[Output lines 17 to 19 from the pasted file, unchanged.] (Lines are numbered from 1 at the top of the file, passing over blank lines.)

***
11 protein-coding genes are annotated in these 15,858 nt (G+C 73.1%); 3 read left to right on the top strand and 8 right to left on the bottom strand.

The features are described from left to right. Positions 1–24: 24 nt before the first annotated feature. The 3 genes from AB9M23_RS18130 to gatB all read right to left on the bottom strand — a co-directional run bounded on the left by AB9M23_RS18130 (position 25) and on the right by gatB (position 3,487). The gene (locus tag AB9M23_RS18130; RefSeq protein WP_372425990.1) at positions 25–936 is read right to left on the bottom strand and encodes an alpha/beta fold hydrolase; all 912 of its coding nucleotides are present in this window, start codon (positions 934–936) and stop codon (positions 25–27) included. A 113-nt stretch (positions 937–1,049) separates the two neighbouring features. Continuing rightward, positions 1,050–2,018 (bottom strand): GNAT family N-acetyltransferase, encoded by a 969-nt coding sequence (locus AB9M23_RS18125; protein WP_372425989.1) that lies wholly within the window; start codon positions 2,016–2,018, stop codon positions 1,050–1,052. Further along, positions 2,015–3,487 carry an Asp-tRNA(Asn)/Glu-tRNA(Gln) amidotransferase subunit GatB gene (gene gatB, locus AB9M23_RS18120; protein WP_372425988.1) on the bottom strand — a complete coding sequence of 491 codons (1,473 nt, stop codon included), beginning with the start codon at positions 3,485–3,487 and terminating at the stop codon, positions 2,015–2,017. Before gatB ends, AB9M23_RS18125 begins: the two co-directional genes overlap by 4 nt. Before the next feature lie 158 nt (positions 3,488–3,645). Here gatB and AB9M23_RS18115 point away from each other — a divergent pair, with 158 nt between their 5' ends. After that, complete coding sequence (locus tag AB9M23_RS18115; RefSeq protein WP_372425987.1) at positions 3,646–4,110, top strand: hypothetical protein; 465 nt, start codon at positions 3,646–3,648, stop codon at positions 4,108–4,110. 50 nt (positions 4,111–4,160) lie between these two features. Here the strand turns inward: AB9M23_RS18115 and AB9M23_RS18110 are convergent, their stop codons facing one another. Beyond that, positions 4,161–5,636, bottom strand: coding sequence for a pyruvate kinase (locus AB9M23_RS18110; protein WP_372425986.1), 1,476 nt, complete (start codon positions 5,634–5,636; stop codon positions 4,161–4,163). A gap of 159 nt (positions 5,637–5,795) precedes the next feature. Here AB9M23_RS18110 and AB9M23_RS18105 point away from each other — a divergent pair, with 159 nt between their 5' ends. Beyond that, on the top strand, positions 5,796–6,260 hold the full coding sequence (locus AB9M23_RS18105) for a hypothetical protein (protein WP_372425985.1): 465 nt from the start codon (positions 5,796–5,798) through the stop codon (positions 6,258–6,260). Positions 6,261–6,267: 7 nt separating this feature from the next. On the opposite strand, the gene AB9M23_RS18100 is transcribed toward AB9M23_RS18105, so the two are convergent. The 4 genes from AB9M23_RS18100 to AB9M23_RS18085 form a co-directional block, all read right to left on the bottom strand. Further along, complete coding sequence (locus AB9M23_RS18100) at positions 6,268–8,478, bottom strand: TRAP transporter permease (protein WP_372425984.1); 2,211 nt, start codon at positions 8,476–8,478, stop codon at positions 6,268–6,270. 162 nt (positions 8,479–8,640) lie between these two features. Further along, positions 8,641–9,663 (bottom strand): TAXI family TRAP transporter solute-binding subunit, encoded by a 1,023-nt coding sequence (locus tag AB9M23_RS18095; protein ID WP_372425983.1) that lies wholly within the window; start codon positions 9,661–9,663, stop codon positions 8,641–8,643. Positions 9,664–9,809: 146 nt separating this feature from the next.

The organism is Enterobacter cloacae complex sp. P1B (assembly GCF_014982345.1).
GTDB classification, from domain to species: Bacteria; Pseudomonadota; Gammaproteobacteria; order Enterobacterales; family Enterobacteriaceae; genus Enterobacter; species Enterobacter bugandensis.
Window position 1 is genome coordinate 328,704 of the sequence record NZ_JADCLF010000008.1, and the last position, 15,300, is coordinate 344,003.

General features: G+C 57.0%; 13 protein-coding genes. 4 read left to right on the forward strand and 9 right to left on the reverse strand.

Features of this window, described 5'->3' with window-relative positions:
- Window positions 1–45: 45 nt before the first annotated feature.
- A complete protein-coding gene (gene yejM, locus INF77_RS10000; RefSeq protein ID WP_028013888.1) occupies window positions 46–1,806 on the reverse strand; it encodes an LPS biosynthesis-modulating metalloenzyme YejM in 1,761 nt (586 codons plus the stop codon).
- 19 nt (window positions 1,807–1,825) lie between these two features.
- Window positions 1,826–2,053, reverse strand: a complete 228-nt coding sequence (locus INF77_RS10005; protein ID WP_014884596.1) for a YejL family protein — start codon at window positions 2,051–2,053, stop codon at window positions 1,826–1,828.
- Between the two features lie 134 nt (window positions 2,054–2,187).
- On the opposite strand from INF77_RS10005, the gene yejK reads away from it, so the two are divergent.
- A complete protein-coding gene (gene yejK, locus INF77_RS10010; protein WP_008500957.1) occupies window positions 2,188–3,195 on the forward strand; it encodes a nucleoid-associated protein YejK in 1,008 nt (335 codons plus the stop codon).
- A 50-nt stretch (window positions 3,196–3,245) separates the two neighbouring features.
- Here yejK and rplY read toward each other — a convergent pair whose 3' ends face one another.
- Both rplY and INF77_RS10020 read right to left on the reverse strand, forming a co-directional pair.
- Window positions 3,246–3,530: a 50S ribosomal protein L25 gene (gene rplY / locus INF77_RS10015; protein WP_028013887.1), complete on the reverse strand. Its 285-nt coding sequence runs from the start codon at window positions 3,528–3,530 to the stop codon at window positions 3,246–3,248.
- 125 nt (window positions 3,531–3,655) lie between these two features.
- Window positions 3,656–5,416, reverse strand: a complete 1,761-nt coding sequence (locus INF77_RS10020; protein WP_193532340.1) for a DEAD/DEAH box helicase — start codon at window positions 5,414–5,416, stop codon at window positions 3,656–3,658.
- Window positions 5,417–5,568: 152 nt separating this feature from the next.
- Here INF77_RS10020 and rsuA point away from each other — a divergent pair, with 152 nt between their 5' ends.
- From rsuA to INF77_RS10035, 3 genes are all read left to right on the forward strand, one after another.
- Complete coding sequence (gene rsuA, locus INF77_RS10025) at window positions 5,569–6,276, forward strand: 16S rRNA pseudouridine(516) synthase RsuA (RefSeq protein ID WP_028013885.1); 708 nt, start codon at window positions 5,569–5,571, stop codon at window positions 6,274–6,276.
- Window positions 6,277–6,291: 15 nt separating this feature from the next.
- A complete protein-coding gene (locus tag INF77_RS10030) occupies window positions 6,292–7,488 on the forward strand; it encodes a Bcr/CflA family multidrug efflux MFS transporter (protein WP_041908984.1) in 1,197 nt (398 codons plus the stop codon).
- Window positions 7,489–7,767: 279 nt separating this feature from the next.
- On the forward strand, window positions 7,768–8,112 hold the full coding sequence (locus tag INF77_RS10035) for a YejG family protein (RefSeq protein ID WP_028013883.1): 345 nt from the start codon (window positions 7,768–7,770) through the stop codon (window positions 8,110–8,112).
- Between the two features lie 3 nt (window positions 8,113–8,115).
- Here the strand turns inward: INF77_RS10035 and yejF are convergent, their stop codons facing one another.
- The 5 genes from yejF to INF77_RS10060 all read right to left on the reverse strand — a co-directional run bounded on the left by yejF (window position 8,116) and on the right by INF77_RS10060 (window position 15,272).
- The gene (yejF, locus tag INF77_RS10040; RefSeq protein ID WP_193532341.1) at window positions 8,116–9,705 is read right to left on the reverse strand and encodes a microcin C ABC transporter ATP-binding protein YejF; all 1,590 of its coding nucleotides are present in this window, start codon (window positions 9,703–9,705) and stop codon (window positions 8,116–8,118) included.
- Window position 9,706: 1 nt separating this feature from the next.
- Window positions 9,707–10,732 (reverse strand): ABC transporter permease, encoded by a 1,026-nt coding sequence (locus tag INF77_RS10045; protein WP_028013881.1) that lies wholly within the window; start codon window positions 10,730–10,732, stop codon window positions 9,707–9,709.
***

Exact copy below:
- Both rplY and INF77_RS10020 read right to left on the reverse strand, forming a co-directional pair.
- Window positions 3,246–3,530: a 50S ribosomal protein L25 gene (gene rplY / locus INF77_RS10015; protein WP_028013887.1), complete on the reverse strand. Its 285-nt coding sequence runs from the start codon at window positions 3,528–3,530 to the stop codon at window positions 3,246–3,248.
- 125 nt (window positions 3,531–3,655) lie between these two features.